Tuesday, August 5, 2014

MRS. OLDER HAS A FAVOR TO ASK

In my "real" life as a writer, I write a monthly column in a magazine with a pretty healthy circulation among people who attend church regularly.  Last month, I wrote a funny story about how I am a creature of habit, and how God is showing me - EVEN AT MY AGE - that HE HAS NEW PLANS FOR MY LIFE...  

This morning I received a wonderful email from a woman who is 77 years old, a widow, and who took the time to write and tell me she enjoyed my column.   Although I don't know her, I could sense from her email that she is a wonderful and loving woman who is "asking God what He wants to do with my life."

I took the opportunity to share my heart with her - to share MY mission with her - to tell her what God has been impressing on my heart VERY STRONGLY for the past four years:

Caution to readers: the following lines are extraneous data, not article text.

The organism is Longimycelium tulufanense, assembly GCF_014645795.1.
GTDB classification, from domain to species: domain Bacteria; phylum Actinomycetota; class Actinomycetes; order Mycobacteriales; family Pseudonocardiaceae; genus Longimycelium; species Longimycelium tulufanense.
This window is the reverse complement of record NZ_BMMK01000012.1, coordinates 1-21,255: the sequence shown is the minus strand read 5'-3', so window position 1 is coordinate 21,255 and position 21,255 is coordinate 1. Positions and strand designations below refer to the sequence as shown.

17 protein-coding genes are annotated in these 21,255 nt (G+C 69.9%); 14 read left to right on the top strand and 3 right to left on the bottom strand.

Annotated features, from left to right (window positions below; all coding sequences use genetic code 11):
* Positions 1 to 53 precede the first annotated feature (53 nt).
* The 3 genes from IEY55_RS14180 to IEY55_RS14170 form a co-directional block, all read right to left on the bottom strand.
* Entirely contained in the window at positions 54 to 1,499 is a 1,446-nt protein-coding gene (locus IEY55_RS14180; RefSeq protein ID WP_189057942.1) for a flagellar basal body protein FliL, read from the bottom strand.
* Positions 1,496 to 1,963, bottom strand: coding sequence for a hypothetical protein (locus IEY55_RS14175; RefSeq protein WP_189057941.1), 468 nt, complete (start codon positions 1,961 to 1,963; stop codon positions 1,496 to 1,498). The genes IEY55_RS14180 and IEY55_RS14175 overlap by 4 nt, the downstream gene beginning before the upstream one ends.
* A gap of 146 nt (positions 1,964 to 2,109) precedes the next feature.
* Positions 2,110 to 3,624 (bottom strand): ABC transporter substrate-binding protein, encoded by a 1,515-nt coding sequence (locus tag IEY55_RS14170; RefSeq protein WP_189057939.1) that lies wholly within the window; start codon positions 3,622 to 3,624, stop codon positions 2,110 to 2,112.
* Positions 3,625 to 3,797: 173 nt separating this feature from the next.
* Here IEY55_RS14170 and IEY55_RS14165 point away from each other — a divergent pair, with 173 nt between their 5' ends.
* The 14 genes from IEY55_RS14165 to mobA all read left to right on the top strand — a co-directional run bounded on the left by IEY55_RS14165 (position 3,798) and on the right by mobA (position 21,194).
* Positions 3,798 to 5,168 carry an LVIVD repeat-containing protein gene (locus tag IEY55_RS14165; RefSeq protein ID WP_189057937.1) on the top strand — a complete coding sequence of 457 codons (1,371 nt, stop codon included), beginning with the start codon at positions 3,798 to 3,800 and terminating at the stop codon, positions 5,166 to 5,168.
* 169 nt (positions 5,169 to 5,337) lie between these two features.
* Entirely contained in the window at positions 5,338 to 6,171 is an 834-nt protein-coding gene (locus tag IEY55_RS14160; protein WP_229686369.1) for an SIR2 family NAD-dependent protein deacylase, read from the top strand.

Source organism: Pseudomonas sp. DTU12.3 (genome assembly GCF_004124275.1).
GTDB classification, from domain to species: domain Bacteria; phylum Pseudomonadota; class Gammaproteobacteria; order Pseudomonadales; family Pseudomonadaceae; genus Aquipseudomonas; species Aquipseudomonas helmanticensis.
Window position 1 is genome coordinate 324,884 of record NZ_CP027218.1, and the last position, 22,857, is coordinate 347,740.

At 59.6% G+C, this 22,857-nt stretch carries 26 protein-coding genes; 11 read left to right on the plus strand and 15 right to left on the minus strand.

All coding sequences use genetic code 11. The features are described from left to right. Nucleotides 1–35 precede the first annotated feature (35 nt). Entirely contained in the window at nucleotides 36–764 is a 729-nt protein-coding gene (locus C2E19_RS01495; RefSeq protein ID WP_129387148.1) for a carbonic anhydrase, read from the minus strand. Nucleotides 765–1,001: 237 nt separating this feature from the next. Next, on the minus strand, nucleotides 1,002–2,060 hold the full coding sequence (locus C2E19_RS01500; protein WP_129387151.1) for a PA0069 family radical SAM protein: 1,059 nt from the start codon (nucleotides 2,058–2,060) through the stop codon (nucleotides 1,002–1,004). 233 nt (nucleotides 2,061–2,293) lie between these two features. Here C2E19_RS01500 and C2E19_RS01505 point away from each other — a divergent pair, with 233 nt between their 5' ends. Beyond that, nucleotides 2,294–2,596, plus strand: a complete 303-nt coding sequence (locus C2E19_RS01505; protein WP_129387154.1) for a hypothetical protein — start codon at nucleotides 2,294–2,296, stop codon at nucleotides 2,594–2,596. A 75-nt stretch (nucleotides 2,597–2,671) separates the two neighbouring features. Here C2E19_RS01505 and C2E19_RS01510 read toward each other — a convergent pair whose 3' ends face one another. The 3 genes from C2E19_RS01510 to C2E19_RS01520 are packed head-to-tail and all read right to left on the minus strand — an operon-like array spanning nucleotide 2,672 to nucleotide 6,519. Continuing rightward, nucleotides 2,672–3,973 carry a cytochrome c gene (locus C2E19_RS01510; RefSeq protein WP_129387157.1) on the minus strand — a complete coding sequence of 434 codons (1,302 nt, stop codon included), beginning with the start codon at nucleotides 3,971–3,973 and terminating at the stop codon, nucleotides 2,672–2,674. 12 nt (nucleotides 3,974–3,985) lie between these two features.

DO WHAT THE NEW TESTAMENT TELLS THE OLDER WOMEN TO DO. 

 "Teach the older women to be reverent in the way they live, not to be slanderers or addicted to much wine, but to teach what is good. Then they can urge the younger women to love their husbands and children, to be self-controlled and pure, to be busy at home, to be kind, and to be subject to their husbands, so that no one will malign the word of God." Titus 2:3-5 (NIV)

And so, for all the Mrs. Younger's out there who read this on a regular basis, I have to tell you something:  Sometimes you scare the older women out there.  You scare us.. sometimes.  Honest.

We grew up in a different society.  We grew up in a different CHURCH society. And...

Sometimes it seems like you don't need or want anyone's advice..